I'm sure that every one of us has been stunned and heartbroken over the war in Ukraine. Seeing the horrific pictures of the devastation and loss of life, it is hard not to feel hopeless about there ever being any real peace in our world.
I suspect that on Good Friday, Jesus' followers felt this same sense of hopelessness as they watched him being killed on a cross. He was their great hope for change, for an end to all the senseless violence that the Romans so often inflicted on the Jewish people. I'm sure that when Jesus died, all of their hopes for a better, less violent future died with him. From then on, it would surely just be more of the same. Of course, that was only Friday.
Perhaps some of you are familiar with the line that the great preacher, Tony Campolo, has made so famous: "It's Friday, but Sunday's coming!" This is one of the most succinct summaries of the hope that we have as Christians. It reminds us that no matter how bad things might seem in our lives or in our world, the story is not finished yet because our God is a God of resurrection. Of course, resurrection doesn’t happen until after all of our hopes have been buried in a tomb.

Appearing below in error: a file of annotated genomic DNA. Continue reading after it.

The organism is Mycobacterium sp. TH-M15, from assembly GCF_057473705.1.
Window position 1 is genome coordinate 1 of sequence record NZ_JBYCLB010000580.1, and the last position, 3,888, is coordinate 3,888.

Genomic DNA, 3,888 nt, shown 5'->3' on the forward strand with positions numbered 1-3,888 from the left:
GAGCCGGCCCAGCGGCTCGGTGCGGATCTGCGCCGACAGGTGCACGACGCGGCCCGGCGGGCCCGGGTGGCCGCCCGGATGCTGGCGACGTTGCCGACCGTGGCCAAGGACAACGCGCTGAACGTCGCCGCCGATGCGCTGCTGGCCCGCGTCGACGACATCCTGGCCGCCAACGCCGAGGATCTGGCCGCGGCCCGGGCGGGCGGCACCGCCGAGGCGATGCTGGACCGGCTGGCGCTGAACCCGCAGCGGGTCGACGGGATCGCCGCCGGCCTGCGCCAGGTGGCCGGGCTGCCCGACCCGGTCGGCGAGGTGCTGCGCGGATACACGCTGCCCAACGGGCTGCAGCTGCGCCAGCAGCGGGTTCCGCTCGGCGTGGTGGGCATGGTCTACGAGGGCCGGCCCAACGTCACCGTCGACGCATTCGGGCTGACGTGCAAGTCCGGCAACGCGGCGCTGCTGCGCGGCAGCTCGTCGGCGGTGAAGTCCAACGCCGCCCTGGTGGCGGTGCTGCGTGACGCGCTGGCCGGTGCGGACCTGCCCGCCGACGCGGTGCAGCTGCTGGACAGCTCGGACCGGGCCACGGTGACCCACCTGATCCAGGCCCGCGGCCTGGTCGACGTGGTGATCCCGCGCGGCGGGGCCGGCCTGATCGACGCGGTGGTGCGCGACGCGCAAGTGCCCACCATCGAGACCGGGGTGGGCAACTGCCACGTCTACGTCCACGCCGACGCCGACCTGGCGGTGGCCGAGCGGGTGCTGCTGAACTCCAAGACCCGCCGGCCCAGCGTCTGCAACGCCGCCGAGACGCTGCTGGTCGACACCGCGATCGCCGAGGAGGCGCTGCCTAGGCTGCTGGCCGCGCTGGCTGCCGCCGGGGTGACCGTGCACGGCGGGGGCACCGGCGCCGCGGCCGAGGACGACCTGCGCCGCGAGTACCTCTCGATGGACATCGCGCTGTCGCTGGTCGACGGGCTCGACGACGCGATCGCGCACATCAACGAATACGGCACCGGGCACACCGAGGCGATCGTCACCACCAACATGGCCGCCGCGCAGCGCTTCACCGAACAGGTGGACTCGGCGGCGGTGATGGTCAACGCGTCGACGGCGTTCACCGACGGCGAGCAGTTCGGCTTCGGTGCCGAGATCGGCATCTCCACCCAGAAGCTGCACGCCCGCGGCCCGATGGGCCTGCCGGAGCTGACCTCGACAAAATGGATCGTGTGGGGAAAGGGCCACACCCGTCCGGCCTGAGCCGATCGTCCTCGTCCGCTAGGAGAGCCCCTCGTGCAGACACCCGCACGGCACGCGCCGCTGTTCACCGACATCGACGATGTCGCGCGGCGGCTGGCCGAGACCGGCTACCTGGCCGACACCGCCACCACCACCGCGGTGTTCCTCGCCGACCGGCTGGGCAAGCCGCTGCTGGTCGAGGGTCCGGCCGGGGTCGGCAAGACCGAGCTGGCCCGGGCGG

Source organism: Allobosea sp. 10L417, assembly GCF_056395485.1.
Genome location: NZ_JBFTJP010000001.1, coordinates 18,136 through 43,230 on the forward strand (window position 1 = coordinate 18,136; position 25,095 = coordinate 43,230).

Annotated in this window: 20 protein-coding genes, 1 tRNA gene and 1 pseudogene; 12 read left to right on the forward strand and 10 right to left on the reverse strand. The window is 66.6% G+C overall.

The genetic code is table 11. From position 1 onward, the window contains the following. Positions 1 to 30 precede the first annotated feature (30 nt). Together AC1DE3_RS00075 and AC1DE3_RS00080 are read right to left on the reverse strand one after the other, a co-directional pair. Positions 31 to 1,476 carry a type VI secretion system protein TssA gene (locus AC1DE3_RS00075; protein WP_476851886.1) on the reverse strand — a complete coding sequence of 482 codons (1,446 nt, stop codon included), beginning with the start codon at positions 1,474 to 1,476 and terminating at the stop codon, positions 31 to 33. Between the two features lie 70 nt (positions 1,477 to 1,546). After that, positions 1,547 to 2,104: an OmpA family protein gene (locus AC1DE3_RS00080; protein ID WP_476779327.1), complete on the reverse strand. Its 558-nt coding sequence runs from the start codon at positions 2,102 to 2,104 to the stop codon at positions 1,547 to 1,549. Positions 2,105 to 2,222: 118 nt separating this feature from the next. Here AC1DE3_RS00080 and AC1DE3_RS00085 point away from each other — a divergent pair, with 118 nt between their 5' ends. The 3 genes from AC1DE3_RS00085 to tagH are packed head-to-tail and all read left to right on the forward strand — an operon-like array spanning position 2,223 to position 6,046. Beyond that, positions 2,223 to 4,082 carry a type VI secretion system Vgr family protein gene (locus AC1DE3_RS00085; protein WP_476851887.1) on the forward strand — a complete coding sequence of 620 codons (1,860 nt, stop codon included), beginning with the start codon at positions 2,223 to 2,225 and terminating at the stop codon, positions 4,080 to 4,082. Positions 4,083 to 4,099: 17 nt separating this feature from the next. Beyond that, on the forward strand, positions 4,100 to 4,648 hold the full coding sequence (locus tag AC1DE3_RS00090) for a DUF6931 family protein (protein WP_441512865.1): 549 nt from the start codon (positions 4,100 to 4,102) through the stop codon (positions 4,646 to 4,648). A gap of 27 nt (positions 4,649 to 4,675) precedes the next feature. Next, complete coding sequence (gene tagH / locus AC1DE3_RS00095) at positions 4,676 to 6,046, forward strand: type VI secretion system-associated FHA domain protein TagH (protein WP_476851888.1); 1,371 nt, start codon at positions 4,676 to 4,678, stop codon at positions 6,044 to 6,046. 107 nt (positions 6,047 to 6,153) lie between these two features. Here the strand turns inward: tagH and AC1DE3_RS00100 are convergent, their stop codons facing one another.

In the late 4th century as the Roman Empire was collapsing, things were extremely bleak for the people of Antioch. Conditions were terrible. There was starvation and rioting. And the people began to lose all hope, sure that things would never improve. But in his Easter sermon, their pastor, John Chrysostom, said to them, "Your resignation assumes that God is dead. Do not be so certain. He who has embraced death, has defeated its power over us. He who went down to hell, liberated every city held captive by hell’s despair. Christ is risen! Open the doors of your comfortable despair that the great storms of hope may blow life into us once again."
Right now, many of you may be held captive by hell's despair, whether because of the war in Ukraine or because of something difficult happening in your own life, and hope may be hard to come by. But that’s only Friday talking. The story is not over yet. The one who conquered death itself is still on the move, bringing new life and new possibilities in his crucified hands. So "open the doors of your comfortable despair that the great storms of hope may blow life into us once again." After all, Sunday is coming, and not even the gates of hell can stand against it!